CMBS loans are a common type of financing for multifamily properties. After origination, they are pooled together to create a mortgage-backed security, then subsequently sold on the secondary market to bond investors who are driven to participate in CMBS investments because they receive and benefit from the interest paid by borrowers over time on the pooled CMBS loans.
The bond certificates available to investors are categorized into tranches, or classes, with key risk/reward differences that vary by class. A significant difference lies between A-class bonds and B-piece bonds. B-piece bondholders receive larger yields; however, they must wait for A-class bondholders to be fully paid before they are. Thus, the risk is slightly higher, but so is the reward.
In full transparency, the issuance of CMBS loans has also slowed lately in response to heightened interest rates, as it has with other types of real estate loans. However, within the multifamily sector, and more specifically among Freddie Mac and Fannie Mae, there is still a steady stream of loans being issued and securitized. Again, these agencies are fully committed to provide financing to borrowers, even during periods of economic lows. These loans are therefore not only continuously available to B-piece investors, but their credit quality is enforced by agency credit standards and performance.
Another opportunity to invest within this same asset class is through bridge-to-agency loan programs and partnerships. Many owners of workforce and affordable rental properties at times need transitional (i.e., temporary) financing while they prepare their property to qualify for permanent financing with Freddie Mac or Fannie Mae. This usually happens when an apartment property needs to undergo some minor to moderate rehabilitation first. This could include safety items such as handrails, paint and finishes, driveway or parking repairs, etc. Once the property improvements are complete, the borrower will then qualify for the agency loan, but needs temporary financing to get by in the interim. These bridge loans thus provide a critical solution in the affordable housing marketplace.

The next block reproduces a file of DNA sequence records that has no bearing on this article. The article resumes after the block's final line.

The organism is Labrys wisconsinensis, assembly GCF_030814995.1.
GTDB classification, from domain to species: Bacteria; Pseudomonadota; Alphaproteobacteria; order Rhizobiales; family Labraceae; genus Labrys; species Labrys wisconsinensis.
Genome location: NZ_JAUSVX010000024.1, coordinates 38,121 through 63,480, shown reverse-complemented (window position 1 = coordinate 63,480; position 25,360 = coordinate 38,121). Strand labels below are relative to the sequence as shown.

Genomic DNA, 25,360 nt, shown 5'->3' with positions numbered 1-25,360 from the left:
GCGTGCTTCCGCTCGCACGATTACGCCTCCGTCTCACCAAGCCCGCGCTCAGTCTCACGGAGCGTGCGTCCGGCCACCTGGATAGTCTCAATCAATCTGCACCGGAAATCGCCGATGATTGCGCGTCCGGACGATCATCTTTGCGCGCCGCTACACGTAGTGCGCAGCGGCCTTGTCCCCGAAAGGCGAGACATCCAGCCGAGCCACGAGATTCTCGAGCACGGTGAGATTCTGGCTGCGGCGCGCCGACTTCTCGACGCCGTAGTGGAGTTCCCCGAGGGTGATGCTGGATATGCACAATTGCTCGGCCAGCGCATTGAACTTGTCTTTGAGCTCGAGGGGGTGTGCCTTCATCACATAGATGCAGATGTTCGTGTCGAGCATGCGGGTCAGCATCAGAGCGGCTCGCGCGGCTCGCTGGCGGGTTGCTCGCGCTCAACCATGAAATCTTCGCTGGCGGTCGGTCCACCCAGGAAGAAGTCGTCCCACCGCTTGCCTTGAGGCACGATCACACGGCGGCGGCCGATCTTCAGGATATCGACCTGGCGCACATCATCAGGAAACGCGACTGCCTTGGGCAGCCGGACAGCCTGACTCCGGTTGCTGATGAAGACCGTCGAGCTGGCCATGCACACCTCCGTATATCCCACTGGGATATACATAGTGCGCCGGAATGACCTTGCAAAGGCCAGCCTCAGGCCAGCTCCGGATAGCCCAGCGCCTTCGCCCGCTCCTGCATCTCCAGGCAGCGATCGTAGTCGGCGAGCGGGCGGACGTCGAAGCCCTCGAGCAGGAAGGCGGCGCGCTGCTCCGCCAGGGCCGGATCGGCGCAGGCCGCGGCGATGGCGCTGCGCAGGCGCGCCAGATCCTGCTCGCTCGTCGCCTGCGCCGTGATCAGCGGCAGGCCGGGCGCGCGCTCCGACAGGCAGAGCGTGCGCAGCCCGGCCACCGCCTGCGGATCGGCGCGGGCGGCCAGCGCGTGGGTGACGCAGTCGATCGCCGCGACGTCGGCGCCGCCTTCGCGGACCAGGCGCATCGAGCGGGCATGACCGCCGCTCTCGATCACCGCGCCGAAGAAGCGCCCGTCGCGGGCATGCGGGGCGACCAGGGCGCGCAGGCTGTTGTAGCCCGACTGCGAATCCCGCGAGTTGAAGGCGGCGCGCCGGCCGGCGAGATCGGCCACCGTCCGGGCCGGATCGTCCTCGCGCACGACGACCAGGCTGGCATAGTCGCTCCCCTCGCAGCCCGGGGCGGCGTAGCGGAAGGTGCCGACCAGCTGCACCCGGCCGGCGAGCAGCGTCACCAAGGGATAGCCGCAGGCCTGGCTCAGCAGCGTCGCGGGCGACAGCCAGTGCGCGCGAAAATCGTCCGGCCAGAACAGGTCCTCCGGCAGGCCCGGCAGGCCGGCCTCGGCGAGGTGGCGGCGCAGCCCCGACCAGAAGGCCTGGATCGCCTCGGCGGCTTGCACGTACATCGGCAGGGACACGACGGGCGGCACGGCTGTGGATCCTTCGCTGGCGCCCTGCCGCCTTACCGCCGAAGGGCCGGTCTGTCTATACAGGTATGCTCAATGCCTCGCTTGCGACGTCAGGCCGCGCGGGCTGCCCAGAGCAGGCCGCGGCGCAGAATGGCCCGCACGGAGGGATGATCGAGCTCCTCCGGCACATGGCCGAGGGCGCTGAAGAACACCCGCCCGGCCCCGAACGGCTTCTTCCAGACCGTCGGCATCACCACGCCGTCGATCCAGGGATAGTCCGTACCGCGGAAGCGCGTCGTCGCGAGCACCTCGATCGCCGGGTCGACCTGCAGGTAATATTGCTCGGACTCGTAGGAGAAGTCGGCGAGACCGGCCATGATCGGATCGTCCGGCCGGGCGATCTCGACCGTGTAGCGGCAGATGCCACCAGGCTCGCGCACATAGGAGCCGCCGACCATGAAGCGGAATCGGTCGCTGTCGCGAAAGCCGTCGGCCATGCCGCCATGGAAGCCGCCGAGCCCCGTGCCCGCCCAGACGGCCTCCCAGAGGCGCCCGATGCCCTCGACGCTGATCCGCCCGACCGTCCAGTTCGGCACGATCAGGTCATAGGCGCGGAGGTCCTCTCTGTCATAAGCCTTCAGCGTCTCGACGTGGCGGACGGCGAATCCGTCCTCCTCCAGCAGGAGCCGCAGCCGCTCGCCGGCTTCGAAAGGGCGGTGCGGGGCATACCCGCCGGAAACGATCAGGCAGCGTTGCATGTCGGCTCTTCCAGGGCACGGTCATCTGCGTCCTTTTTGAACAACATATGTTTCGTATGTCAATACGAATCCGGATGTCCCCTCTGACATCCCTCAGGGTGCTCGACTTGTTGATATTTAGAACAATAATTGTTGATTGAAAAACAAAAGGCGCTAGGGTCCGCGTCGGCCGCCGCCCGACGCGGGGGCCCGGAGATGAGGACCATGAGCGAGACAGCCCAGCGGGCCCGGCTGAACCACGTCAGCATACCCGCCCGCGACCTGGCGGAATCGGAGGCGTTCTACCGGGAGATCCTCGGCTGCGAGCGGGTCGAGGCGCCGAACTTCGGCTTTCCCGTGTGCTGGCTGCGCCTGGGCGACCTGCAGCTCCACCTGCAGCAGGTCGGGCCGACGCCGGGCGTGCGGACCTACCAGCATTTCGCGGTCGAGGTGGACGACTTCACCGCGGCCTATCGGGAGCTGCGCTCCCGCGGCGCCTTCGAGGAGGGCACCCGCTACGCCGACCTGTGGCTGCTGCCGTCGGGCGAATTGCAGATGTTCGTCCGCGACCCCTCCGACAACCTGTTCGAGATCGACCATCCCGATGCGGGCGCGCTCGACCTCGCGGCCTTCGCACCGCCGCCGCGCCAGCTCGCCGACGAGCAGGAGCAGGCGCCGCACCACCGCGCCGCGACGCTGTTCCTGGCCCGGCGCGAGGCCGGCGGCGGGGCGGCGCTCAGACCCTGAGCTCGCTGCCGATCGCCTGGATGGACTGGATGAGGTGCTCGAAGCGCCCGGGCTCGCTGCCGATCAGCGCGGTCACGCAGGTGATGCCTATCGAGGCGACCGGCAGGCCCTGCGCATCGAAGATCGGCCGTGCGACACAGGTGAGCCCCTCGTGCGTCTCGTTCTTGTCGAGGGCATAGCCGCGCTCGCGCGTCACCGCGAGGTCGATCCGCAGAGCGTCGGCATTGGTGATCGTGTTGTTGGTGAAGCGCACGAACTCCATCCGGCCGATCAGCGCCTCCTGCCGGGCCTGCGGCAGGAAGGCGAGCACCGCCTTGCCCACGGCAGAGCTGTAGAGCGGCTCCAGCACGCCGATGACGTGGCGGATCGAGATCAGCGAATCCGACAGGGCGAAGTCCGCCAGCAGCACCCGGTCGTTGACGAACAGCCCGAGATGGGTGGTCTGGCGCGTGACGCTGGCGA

Make no mistake. Neither of these investment opportunities will completely solve the affordable housing crisis on their own. More workforce and affordable apartment units are desperately needed for us to be out of the woods. That said, investor support of the existing supply of rental units is also necessary. If owners of these properties are unable to finance their units, there is significant risk of them being converted to other types of real estate or to apartments that serve consumers with higher incomes. When that happens, the supply is even more limited.
Whether investing in B-piece securities of agency permanent loans, or in bridge loan programs for workforce and affordable apartment properties, investors are supporting a key need within our communities — affordable housing. Everyone deserves a home, and this sector needs help from the greater investment community to get closer to making that ideal a reality.
Pat Jackson (email@example.com) is founder and CIO of Sabal Investment Holdings.